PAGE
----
g)

Check the nib section web shear resistance:


Vpl,Rd = Avn fyn/(M0 3 ) VEd
If necessary, restart the process with another section providing adequate web shear
resistance.

h)

Adopt the value for the nib depth: d eff,n max(60 :

VEd
) mm
bn f cd

For shear nib depth chosen, estimate the secondary normal force in nib flange:
d
1
1
N secEd = VEd ( eff,n + 30)(
+ )
3
hn tfn hc
i)

Check the nib flange resistance in tension: Afn fyn/M0 Nsec Ed

If all the all checks above are satisfied, the nib section chosen is adequate.

Page 10

NCCI: Design of simple column bases with shear nibs

NCCI: Design of simple column bases with shear nibs


SN021a-EN-EU

Step 3: Determine the nib to base plate fillet weld sizes

Fillet welds are usually adopted. The minimum throat size is 3mm.
Angle shear nib:
An all round perimeter fillet weld is adopted. The shear force is assumed to be taken by the
two side welds and the toe weld, all of equal throat size aV. The normal force is assumed to be
taken by the weld at the angle heel of weld size aN. The weld steel strength is taken fu = min
(fup : fun)
The minimum required weld sizes are then:
aV

aN

3 w M2VEd
f u (2hn + bn )
2 w M2 N sec Ed
f u bn

single fillet around the angle leg perimeter

single fillet at the end of the vertical leg

Created on Friday, September 03, 2010


This material is copyright - all rights reserved. Use of this document is subject to the terms and conditions of the Access Steel Licence Agreement

I section shear nib:


The nib web is assumed to take the column base shear force and the nib flange is assumed to
take the secondary normal force. Double fillet welds are usually used.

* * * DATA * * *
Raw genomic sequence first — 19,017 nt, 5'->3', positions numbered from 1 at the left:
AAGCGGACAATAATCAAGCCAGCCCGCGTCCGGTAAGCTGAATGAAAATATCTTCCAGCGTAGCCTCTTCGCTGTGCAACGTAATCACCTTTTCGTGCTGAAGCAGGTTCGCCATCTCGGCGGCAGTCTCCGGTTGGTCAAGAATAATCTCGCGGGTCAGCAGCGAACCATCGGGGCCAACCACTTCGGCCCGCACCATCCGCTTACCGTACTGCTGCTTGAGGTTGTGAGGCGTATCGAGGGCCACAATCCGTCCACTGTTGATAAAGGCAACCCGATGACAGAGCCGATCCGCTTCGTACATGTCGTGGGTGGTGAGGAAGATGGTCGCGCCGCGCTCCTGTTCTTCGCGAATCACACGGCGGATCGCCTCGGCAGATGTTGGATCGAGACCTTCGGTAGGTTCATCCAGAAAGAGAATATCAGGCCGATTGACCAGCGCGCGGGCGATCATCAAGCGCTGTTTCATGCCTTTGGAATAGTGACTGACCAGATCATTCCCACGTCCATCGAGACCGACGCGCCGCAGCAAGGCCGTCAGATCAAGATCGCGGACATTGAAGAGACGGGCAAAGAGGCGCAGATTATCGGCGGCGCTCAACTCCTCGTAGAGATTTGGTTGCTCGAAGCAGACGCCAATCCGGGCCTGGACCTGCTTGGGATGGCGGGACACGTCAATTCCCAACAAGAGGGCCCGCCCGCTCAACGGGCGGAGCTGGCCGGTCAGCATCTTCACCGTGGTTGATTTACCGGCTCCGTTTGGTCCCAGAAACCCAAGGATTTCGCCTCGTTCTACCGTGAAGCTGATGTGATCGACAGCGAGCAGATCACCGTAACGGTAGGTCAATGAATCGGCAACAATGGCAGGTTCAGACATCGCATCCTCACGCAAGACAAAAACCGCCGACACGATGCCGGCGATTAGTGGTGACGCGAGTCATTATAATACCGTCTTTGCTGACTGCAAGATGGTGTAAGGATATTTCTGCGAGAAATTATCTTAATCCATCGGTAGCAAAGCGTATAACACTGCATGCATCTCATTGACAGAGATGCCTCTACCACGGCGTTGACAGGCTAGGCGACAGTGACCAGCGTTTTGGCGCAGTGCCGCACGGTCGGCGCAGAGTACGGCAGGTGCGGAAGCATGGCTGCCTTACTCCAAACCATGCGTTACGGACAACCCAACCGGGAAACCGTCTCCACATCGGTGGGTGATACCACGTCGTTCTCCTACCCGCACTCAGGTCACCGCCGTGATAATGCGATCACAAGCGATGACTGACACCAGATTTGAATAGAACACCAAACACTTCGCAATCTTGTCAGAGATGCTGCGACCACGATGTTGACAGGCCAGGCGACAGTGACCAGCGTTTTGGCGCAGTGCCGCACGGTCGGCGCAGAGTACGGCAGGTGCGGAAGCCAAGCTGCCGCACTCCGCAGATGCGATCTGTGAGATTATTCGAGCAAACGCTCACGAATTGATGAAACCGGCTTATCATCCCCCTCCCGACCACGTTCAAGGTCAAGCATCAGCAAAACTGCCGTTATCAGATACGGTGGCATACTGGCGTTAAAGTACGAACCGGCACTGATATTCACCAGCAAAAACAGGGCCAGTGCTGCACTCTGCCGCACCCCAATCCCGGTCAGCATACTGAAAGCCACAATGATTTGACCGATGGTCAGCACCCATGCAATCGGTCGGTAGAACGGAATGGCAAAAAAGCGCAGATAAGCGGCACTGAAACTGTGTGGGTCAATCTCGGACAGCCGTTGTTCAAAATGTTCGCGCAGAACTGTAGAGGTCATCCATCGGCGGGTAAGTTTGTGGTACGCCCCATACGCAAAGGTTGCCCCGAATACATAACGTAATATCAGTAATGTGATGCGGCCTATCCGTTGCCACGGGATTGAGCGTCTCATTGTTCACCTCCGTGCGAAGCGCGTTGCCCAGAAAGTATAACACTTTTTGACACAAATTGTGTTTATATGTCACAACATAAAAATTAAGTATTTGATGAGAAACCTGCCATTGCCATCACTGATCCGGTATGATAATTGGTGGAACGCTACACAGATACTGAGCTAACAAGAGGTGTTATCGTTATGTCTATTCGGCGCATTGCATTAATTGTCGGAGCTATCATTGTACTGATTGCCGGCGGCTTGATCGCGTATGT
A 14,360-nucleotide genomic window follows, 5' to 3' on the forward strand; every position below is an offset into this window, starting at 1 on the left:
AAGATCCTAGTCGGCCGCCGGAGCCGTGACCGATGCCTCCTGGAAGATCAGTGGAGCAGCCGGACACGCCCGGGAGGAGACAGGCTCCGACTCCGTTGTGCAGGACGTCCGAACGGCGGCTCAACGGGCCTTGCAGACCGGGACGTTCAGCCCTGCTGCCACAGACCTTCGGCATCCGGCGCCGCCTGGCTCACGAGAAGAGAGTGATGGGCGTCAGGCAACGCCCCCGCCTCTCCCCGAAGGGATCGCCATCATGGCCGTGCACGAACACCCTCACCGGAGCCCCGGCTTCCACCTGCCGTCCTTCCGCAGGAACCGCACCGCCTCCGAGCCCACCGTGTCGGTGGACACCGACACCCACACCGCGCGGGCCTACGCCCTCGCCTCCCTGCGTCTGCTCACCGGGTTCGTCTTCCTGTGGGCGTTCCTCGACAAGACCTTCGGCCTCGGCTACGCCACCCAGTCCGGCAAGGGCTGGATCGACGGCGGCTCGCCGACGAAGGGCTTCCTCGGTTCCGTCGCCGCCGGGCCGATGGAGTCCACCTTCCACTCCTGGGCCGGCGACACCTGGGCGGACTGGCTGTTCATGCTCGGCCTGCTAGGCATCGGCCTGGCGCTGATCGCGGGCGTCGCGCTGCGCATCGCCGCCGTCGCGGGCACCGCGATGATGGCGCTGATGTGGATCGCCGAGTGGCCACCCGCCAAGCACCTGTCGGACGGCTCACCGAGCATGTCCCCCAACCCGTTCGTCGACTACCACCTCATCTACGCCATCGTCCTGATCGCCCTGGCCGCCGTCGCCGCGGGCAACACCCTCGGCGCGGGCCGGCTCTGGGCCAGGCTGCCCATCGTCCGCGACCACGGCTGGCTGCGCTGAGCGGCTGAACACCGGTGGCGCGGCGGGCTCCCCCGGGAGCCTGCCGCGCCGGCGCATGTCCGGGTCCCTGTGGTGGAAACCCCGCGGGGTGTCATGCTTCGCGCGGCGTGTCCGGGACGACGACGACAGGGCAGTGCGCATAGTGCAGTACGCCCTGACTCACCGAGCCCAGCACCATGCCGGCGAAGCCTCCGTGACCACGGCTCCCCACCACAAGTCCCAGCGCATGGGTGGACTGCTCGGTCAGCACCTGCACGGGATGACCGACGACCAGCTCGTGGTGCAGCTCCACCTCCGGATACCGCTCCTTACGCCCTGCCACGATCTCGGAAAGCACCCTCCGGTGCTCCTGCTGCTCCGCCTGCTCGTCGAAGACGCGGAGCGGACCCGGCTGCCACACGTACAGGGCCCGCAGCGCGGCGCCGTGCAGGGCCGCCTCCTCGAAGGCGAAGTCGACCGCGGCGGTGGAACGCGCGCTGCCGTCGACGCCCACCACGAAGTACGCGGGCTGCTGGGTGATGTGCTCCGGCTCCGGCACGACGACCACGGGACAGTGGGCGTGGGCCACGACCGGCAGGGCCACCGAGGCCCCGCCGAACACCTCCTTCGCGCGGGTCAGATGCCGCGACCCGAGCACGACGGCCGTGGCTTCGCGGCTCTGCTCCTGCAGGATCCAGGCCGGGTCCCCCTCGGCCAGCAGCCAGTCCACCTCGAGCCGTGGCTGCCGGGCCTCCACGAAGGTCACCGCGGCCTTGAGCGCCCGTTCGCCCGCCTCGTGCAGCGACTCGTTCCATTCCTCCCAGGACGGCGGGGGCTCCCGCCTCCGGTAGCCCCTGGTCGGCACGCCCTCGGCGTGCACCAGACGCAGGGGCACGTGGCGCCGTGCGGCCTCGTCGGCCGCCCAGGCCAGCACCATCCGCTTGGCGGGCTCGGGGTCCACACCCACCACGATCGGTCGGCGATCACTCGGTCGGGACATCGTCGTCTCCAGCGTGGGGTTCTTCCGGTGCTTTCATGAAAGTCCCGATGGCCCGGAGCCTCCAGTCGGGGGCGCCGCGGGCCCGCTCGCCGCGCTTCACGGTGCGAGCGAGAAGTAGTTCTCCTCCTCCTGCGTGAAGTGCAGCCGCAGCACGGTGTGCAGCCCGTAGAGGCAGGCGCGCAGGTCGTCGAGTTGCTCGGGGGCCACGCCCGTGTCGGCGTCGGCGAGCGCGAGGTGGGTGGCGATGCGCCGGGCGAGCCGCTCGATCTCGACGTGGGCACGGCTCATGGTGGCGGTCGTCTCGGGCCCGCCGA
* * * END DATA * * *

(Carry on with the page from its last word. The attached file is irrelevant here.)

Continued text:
Web double fillet welds :

aV

3 w M2VEd
f u (hc, nib 2tf,nib )

Flange double fillet welds :

aN

2 w M2 N sec Ed
f u (2bfn t wn )

Step 4 : Check of the local resistance of the column web

The column web is subjected to the concentrated secondary tensile force NsecEd. The following
local resistance check is made:
Nsec Ed (twc beff)fyc/M0
The force is assumed to be distributed over the following effective width in the column web:
Angle shear nib:

beff = ta + 2tp + 5 (2 awc)

I section shear nib:

beff = tfn + 2tp + 5 (2 awc).

where awc is the throat size of the column web to base plate double fillet weld.
If the local column web resistance is not adequate the web should be reinforced locally, either
by a vertical stiffener or by a doubler plate.

Page 11

NCCI: Design of simple column bases with shear nibs

NCCI: Design of simple column bases with shear nibs


SN021a-EN-EU

6.
Design situation 2: Determine the shear
resistance of a column base joint with a shear nib
Step 1: Determine the shear resistance of the nib based on the concrete

bn d eff,n f cd